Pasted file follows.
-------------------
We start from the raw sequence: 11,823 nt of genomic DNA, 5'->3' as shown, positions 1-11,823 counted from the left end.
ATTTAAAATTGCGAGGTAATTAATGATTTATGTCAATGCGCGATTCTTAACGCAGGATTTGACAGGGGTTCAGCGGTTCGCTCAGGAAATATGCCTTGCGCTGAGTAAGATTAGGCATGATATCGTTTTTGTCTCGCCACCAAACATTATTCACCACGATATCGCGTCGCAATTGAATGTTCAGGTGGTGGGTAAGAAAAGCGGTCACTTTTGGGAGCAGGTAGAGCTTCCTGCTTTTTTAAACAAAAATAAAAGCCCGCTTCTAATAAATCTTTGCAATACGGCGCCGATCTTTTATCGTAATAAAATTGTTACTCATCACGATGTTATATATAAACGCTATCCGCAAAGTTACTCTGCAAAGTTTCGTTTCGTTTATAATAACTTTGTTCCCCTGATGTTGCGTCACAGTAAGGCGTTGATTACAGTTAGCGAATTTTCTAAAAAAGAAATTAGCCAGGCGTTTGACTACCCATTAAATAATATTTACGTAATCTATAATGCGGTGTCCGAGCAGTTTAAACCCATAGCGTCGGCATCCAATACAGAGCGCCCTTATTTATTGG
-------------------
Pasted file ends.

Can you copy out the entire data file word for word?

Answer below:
We start from the raw sequence: 11,823 nt of genomic DNA, 5'->3' as shown, positions 1-11,823 counted from the left end.
ATTTAAAATTGCGAGGTAATTAATGATTTATGTCAATGCGCGATTCTTAACGCAGGATTTGACAGGGGTTCAGCGGTTCGCTCAGGAAATATGCCTTGCGCTGAGTAAGATTAGGCATGATATCGTTTTTGTCTCGCCACCAAACATTATTCACCACGATATCGCGTCGCAATTGAATGTTCAGGTGGTGGGTAAGAAAAGCGGTCACTTTTGGGAGCAGGTAGAGCTTCCTGCTTTTTTAAACAAAAATAAAAGCCCGCTTCTAATAAATCTTTGCAATACGGCGCCGATCTTTTATCGTAATAAAATTGTTACTCATCACGATGTTATATATAAACGCTATCCGCAAAGTTACTCTGCAAAGTTTCGTTTCGTTTATAATAACTTTGTTCCCCTGATGTTGCGTCACAGTAAGGCGTTGATTACAGTTAGCGAATTTTCTAAAAAAGAAATTAGCCAGGCGTTTGACTACCCATTAAATAATATTTACGTAATCTATAATGCGGTGTCCGAGCAGTTTAAACCCATAGCGTCGGCATCCAATACAGAGCGCCCTTATTTATTGG